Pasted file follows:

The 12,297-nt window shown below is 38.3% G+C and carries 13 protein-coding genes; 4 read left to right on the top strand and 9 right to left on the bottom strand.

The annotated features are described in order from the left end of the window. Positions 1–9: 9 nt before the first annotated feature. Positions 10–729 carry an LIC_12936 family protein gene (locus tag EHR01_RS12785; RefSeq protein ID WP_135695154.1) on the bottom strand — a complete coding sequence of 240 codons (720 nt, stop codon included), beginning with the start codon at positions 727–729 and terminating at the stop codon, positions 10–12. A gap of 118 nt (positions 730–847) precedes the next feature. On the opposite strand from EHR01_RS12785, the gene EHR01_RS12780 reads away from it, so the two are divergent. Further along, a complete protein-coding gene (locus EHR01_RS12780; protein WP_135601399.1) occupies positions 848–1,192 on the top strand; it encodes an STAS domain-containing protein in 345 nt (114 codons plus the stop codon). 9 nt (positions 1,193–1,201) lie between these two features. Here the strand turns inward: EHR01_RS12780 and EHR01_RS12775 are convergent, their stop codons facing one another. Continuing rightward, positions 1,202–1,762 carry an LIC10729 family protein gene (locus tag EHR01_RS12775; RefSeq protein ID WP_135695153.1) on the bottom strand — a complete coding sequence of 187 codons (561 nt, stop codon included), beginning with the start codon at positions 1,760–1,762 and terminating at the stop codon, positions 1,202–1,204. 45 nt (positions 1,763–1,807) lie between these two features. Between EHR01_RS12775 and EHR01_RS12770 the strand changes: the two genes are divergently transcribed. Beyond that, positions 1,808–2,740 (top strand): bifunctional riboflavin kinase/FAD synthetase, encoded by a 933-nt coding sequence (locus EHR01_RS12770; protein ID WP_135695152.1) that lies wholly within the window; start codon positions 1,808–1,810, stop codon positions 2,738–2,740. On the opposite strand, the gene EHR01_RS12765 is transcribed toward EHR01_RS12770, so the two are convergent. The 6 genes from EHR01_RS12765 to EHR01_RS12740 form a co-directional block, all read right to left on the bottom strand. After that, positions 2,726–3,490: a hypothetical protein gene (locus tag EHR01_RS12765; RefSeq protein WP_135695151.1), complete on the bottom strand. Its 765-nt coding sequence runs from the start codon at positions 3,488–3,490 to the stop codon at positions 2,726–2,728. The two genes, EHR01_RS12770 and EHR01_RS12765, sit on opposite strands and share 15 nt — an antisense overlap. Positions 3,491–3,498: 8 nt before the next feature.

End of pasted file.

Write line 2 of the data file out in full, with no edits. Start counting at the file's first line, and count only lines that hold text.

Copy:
The annotated features are described in order from the left end of the window. Positions 1–9: 9 nt before the first annotated feature. Positions 10–729 carry an LIC_12936 family protein gene (locus tag EHR01_RS12785; RefSeq protein ID WP_135695154.1) on the bottom strand — a complete coding sequence of 240 codons (720 nt, stop codon included), beginning with the start codon at positions 727–729 and terminating at the stop codon, positions 10–12. A gap of 118 nt (positions 730–847) precedes the next feature. On the opposite strand from EHR01_RS12785, the gene EHR01_RS12780 reads away from it, so the two are divergent. Further along, a complete protein-coding gene (locus EHR01_RS12780; protein WP_135601399.1) occupies positions 848–1,192 on the top strand; it encodes an STAS domain-containing protein in 345 nt (114 codons plus the stop codon). 9 nt (positions 1,193–1,201) lie between these two features. Here the strand turns inward: EHR01_RS12780 and EHR01_RS12775 are convergent, their stop codons facing one another. Continuing rightward, positions 1,202–1,762 carry an LIC10729 family protein gene (locus tag EHR01_RS12775; RefSeq protein ID WP_135695153.1) on the bottom strand — a complete coding sequence of 187 codons (561 nt, stop codon included), beginning with the start codon at positions 1,760–1,762 and terminating at the stop codon, positions 1,202–1,204. 45 nt (positions 1,763–1,807) lie between these two features. Between EHR01_RS12775 and EHR01_RS12770 the strand changes: the two genes are divergently transcribed. Beyond that, positions 1,808–2,740 (top strand): bifunctional riboflavin kinase/FAD synthetase, encoded by a 933-nt coding sequence (locus EHR01_RS12770; protein ID WP_135695152.1) that lies wholly within the window; start codon positions 1,808–1,810, stop codon positions 2,738–2,740. On the opposite strand, the gene EHR01_RS12765 is transcribed toward EHR01_RS12770, so the two are convergent. The 6 genes from EHR01_RS12765 to EHR01_RS12740 form a co-directional block, all read right to left on the bottom strand. After that, positions 2,726–3,490: a hypothetical protein gene (locus tag EHR01_RS12765; RefSeq protein WP_135695151.1), complete on the bottom strand. Its 765-nt coding sequence runs from the start codon at positions 3,488–3,490 to the stop codon at positions 2,726–2,728. The two genes, EHR01_RS12770 and EHR01_RS12765, sit on opposite strands and share 15 nt — an antisense overlap. Positions 3,491–3,498: 8 nt before the next feature.